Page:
Appellant contends that there was insufficient evidence to support the jury's verdict for respondent Oh.   Where a challenge is made on appeal to the sufficiency of evidence in the trial below, the appellant's burden is a heavy one;  he must show that there is no substantial evidence whatsoever to support the findings of the trier of fact.  (Division of Labor Law Enforcement v. Transpacific Transportation Co. (1979) 88 Cal.App.3d 823, 829, 152 Cal.Rptr. 98.)   The reviewing court starts with the presumption that the record contains evidence to sustain every finding of fact.   (Foreman & Clark Corp. v. Fallon (1971) 3 Cal.3d 875, 881, 92 Cal.Rptr. 162, 479 P.2d 362.)   The power of the appellate court begins and ends with the determination as to whether there is any substantial evidence, contradicted or uncontradicted, which will support the finding of fact.  (Fallon, supra, at p. 881, 92 Cal.Rptr. 162, 479 P.2d 362.)   Substantial evidence means evidence which is of ponderable legal significance—evidence which is reasonable in nature, credible and of solid value.  (H. Russell Taylor's Fire Prevention Service, Inc. v. Coca Cola Bottling Corp. (1979) 99 Cal.App.3d 711, 726, 160 Cal.Rptr. 411.)   The trier of fact is the sole arbiter of all conflicts in the evidence, conflicting interpretations thereof, and conflicting inferences which reasonably may be drawn therefrom;  is the sole judge of the credibility of the witnesses;  may disbelieve them even though they are uncontradicted if there is any rational ground for doing so, one such reason being the interest of the witnesses in the case;  and, in the exercise of a sound legal discretion, may draw or refuse to draw inferences reasonably deducible from the evidence.   (Johnson v. Pacific Indem. Co. (1966) 242 Cal.App.2d 878, 880, 52 Cal.Rptr. 76.)  “ ‘․ [T]he appellate court ordinarily looks only at the evidence supporting the successful party, and disregards the contrary showing.’  (6 Witkin, Cal. Procedure [2d ed. 1971] § 249, at p. 4241.)”  (Nestle v. City of Santa Monica (1972) 6 Cal.3d 920, 925, 101 Cal.Rptr. 568, 496 P.2d 480.)   The testimony of a single witness, even a party, is sufficient to support a judgment.  (In re Marriage of Mix (1975) 14 Cal.3d 604, 614, 122 Cal.Rptr. 79, 536 P.2d 479.)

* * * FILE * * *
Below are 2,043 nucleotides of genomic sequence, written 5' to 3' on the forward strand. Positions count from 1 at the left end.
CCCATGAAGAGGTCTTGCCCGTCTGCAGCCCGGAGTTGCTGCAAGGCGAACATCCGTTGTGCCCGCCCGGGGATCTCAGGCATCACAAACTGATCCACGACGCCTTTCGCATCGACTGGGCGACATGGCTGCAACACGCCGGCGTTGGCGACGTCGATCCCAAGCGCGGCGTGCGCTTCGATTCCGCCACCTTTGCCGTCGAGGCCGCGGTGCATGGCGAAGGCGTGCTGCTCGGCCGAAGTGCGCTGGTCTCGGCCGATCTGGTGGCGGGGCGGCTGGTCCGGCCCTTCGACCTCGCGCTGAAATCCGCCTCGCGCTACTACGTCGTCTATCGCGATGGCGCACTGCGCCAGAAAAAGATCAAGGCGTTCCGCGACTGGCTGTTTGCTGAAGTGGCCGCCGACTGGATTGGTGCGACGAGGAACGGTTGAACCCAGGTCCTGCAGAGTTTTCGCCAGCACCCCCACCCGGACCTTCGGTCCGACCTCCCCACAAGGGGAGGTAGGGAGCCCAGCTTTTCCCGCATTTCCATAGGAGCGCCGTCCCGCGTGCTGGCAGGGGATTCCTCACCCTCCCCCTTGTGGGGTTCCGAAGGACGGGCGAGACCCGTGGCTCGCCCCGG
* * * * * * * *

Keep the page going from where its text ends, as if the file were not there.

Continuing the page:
In the present case, appellant bore the burden of proving negligence:  “The party claiming that a person did not exercise a requisite degree of care has the burden of proof on that issue.”  (Evid.Code, § 521.)   By asserting that there was no substantial evidence to support the jury's verdict for respondent, appellant is in fact claiming that he proved negligence as a matter of law, and such is not established unless the only reasonable hypothesis is that negligence existed.  (See Arbaugh v. Proctor & Gamble Mfg. Co. (1978) 80 Cal.App.3d 500, 510, 145 Cal.Rptr. 608.)

“Whether or not a defendant is guilty of negligence ordinarily is a mixed question of fact and law;  the question may be determined as a matter of law only if reasonable persons following the law can draw but one conclusion from the evidence.  [Citations.]  Only where no fact is left in doubt and no deduction or inference other than negligence can be drawn by the jury from the evidence can the court say, as a matter of law, that negligence is established;  even where the facts are undisputed, if reasonable minds may draw different conclusions upon the question of negligence, the question is one of fact for the jury.  [Citation.]”  (Romo v. Southern Pac. Transportation Co. (1977) 71 Cal.App.3d 909, 915–916, 139 Cal.Rptr. 787.)

 In the present case, there is little doubt that respondent Oh owed a duty to appellant to exercise reasonable care and that appellant was damaged.   In addition, appellant presented evidence that pushing a vehicle under the circumstances of the case was unsafe and hazardous (Dr. Liptai's testimony).   While we are not prepared to rule that the pushing of any power assist vehicle whose power features are not functioning is negligent as a matter of law, we conclude that under the circumstances of the present case, as the evidence was presented to the jury, the only reasonable hypothesis is that respondent Oh was negligent when he agreed to push the Buick at any appreciable speed with the bumper configuration of the two vehicles as described in the trial testimony.   Even if the jury had disregarded the uncontradicted testimony of expert Liptai that the bumper hitch of the Buick and the tires on the push-bumper of the pickup would greatly increase the lateral forces operating in any pushed vehicle situation, and the testimony of CHP Officer Koop that the pickup had literally pushed the Buick off the road,1 an analysis of the testimony of Rager and of respondent Oh leads inescapably to the conclusion that Oh was negligent.